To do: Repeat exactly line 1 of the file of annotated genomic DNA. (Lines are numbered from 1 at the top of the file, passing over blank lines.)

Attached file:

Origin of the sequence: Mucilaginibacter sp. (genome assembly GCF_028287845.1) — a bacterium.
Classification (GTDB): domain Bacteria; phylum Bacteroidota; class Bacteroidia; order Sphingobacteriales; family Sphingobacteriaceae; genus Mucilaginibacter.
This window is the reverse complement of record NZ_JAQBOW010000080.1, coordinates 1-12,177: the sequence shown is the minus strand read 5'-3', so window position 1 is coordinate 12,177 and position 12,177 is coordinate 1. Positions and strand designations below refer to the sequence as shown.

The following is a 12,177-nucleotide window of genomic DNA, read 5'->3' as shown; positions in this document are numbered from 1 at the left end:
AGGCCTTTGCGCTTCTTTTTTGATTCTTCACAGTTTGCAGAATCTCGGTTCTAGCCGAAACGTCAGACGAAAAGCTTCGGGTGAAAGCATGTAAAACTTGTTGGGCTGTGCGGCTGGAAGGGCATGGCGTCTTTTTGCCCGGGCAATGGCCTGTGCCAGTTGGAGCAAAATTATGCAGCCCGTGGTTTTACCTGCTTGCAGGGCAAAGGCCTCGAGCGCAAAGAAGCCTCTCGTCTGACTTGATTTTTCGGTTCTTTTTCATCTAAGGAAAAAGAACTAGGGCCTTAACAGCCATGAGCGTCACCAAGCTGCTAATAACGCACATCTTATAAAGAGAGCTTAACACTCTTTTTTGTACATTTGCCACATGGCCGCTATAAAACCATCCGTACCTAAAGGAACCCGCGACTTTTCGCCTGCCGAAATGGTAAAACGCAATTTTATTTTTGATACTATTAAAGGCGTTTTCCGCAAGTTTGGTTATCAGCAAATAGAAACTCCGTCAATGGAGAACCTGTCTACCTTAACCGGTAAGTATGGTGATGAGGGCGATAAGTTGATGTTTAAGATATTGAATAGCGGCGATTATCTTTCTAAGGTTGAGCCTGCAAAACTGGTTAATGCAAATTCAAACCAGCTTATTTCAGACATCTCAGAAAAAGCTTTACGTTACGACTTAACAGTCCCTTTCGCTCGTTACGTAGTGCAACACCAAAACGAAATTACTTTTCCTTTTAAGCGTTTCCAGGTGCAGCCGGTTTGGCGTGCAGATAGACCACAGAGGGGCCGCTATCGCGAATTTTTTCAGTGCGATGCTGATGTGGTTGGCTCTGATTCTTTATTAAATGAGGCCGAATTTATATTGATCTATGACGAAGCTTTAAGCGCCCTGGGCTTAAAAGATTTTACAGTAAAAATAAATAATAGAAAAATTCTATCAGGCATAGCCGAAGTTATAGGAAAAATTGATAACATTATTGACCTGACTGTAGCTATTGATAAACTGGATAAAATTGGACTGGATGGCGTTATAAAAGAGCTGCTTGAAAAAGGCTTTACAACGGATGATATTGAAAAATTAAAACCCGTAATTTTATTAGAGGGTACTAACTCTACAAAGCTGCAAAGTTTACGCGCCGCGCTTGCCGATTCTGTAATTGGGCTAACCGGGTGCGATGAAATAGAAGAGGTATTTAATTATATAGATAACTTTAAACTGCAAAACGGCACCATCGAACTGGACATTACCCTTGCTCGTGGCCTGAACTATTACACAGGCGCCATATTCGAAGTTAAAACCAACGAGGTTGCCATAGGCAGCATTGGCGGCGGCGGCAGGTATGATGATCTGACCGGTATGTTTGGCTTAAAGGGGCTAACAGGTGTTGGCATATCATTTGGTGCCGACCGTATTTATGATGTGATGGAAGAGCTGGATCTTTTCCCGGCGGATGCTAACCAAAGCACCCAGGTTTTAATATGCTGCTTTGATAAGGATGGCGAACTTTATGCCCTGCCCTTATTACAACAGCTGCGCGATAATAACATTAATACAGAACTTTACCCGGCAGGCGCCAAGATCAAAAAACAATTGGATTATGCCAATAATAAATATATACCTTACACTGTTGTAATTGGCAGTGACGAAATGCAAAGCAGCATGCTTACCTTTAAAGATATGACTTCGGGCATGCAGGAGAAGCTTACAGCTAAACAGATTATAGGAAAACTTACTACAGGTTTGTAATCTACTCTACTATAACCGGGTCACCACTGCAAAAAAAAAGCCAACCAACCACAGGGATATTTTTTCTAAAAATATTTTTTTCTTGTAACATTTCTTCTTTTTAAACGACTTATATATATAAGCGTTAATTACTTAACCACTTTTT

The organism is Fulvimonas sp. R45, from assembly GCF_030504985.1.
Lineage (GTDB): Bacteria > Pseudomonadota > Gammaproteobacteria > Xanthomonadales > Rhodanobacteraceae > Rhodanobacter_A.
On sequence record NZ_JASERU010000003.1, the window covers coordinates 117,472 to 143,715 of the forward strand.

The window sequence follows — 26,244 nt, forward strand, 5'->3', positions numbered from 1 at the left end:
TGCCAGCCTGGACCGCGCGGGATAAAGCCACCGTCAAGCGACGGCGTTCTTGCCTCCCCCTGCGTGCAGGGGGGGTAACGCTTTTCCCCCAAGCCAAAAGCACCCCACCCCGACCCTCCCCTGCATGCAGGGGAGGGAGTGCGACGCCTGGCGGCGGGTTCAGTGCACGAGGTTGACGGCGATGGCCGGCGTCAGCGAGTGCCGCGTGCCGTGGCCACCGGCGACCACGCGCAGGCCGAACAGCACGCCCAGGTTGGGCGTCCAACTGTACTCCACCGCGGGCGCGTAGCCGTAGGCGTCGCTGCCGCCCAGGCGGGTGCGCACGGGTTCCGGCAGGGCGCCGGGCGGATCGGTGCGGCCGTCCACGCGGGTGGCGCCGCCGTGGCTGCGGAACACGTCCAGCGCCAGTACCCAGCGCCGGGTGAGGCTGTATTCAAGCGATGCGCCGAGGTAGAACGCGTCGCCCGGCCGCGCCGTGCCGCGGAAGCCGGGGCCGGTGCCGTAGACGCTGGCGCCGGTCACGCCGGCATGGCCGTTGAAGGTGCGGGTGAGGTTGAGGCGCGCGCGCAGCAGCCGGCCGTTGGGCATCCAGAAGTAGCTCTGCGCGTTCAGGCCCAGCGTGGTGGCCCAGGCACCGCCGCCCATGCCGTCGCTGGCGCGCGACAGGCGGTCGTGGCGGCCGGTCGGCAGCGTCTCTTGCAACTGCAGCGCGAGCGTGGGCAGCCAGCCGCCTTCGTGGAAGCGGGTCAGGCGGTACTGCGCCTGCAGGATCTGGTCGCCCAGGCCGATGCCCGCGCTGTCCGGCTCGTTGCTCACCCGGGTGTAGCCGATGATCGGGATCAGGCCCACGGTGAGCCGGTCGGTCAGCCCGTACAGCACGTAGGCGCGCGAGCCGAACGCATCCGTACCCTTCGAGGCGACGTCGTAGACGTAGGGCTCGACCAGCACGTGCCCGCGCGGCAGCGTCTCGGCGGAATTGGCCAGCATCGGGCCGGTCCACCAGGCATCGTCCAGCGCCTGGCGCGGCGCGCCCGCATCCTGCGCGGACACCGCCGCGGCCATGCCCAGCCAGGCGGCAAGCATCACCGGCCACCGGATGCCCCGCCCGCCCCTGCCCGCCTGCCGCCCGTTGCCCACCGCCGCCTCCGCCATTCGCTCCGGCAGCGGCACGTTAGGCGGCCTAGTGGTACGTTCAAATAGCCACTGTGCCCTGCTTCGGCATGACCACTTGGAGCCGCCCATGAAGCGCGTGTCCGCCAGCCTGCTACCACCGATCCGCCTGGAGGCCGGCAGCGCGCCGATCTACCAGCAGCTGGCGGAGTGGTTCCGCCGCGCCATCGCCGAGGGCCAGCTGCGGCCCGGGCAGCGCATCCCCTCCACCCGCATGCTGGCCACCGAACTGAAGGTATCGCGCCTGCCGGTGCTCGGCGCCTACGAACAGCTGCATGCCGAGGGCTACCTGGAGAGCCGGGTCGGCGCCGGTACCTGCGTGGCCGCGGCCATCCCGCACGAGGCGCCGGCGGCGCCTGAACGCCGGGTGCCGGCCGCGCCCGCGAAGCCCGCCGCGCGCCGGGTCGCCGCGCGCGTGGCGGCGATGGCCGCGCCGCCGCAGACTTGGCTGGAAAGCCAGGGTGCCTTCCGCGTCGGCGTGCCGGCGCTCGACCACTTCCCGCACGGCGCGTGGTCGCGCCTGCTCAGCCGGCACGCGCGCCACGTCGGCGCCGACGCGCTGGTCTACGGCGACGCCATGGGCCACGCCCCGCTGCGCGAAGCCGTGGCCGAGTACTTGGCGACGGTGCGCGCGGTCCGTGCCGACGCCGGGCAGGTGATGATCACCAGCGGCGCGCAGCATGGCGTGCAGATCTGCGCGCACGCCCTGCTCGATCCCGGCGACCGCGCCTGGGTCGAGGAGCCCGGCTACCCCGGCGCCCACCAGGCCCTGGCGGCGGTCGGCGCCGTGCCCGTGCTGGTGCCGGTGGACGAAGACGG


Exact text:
Origin of the sequence: Mucilaginibacter sp. (genome assembly GCF_028287845.1) — a bacterium.